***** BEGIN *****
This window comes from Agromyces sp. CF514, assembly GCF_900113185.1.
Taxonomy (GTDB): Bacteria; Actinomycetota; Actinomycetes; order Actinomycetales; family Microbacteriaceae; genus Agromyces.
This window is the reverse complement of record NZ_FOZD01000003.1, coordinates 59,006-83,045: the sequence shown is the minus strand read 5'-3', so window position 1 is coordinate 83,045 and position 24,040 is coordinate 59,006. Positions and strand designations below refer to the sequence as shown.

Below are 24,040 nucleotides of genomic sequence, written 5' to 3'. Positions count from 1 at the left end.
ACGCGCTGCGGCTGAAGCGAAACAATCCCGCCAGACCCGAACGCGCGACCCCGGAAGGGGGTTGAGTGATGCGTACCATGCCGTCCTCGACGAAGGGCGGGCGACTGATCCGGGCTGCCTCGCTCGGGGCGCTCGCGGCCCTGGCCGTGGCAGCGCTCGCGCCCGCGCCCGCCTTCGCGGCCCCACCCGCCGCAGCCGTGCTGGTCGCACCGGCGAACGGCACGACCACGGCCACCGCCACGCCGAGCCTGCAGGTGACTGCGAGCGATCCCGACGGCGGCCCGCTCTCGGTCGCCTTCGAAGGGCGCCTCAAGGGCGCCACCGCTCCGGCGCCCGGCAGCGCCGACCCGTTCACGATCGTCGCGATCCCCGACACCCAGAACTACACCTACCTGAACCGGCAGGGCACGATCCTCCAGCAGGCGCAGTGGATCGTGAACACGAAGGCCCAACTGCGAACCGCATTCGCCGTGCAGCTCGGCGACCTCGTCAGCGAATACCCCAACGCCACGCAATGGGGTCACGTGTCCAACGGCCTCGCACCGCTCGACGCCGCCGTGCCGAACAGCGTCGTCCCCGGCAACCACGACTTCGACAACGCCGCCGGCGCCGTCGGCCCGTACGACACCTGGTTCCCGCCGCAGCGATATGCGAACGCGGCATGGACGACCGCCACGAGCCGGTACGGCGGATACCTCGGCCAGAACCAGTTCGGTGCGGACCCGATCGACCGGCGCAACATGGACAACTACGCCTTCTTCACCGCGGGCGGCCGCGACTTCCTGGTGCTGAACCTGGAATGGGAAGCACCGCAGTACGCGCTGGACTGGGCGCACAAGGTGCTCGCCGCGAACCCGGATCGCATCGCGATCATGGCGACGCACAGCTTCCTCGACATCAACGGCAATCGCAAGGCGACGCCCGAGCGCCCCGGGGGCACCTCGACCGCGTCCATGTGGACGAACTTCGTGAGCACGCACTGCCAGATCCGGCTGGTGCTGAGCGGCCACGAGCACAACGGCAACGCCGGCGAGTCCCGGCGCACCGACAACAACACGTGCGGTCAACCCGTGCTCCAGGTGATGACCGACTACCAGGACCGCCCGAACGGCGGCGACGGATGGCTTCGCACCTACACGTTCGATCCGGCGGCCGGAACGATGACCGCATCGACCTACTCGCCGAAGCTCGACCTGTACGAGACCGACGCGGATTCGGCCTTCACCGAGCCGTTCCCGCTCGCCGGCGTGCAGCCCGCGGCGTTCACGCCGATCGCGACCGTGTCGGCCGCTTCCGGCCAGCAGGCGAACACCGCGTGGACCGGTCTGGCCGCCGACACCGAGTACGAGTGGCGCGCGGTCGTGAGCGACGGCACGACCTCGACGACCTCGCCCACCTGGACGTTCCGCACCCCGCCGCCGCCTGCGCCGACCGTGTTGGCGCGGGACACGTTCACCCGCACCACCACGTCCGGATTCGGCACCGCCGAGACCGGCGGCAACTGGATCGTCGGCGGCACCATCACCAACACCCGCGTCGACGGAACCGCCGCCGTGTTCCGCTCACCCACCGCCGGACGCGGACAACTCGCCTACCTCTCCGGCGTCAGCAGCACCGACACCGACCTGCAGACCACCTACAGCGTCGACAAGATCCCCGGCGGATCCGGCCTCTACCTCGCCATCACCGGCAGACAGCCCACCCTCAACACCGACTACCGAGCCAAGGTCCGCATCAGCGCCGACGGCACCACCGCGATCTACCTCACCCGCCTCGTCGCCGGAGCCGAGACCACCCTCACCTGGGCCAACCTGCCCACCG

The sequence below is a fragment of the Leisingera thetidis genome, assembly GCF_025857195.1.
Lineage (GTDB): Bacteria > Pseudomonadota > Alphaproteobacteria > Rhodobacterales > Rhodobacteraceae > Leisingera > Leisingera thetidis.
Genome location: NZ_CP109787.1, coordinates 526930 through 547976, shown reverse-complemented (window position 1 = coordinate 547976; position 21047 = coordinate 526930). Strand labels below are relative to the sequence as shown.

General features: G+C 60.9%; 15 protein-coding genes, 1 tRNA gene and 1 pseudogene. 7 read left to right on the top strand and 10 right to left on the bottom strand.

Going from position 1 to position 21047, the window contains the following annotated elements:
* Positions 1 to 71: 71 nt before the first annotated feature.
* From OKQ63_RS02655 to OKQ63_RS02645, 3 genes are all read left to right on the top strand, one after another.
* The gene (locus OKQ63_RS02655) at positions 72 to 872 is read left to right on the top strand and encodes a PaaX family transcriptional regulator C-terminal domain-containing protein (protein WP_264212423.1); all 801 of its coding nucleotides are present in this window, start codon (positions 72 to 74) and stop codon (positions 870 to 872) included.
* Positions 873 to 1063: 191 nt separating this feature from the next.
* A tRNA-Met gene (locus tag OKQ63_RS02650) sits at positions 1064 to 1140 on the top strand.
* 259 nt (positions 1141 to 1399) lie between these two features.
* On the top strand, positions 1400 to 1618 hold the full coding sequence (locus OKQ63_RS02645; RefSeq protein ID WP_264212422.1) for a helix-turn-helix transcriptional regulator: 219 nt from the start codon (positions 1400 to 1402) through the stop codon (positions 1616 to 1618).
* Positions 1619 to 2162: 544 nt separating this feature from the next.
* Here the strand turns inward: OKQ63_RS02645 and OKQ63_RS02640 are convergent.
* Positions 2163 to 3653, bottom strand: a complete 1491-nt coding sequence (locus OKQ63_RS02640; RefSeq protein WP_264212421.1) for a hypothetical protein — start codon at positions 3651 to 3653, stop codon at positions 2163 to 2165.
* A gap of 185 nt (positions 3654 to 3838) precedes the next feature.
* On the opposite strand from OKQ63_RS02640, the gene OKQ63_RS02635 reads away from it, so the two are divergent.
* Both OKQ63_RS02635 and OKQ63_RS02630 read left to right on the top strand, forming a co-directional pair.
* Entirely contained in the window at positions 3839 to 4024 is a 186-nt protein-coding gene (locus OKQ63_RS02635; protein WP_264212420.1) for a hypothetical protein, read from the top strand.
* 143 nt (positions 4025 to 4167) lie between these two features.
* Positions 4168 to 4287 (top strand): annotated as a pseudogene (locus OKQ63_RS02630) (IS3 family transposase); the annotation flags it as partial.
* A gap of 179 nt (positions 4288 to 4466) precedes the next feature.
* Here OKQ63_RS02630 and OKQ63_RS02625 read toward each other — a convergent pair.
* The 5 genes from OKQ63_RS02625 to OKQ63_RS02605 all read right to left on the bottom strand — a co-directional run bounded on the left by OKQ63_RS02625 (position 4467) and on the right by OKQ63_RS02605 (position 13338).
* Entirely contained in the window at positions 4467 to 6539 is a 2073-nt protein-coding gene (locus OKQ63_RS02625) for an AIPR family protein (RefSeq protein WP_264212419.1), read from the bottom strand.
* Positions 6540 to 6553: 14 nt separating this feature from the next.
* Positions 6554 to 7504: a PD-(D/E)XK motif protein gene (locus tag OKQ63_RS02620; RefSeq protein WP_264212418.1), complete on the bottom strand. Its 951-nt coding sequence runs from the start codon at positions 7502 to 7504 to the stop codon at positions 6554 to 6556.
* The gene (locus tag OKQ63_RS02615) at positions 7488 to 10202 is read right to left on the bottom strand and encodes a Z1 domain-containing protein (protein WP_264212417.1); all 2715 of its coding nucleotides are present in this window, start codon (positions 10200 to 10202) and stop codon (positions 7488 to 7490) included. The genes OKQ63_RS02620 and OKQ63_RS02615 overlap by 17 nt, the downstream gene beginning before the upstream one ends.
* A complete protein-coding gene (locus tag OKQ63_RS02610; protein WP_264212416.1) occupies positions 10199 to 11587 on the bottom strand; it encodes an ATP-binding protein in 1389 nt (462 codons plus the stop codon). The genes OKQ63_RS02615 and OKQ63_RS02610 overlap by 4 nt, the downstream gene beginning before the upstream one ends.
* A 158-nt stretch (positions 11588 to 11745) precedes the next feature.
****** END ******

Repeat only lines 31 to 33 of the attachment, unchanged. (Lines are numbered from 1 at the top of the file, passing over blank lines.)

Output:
* Positions 6540 to 6553: 14 nt separating this feature from the next.
* Positions 6554 to 7504: a PD-(D/E)XK motif protein gene (locus tag OKQ63_RS02620; RefSeq protein WP_264212418.1), complete on the bottom strand. Its 951-nt coding sequence runs from the start codon at positions 7502 to 7504 to the stop codon at positions 6554 to 6556.
* The gene (locus tag OKQ63_RS02615) at positions 7488 to 10202 is read right to left on the bottom strand and encodes a Z1 domain-containing protein (protein WP_264212417.1); all 2715 of its coding nucleotides are present in this window, start codon (positions 10200 to 10202) and stop codon (positions 7488 to 7490) included. The genes OKQ63_RS02620 and OKQ63_RS02615 overlap by 17 nt, the downstream gene beginning before the upstream one ends.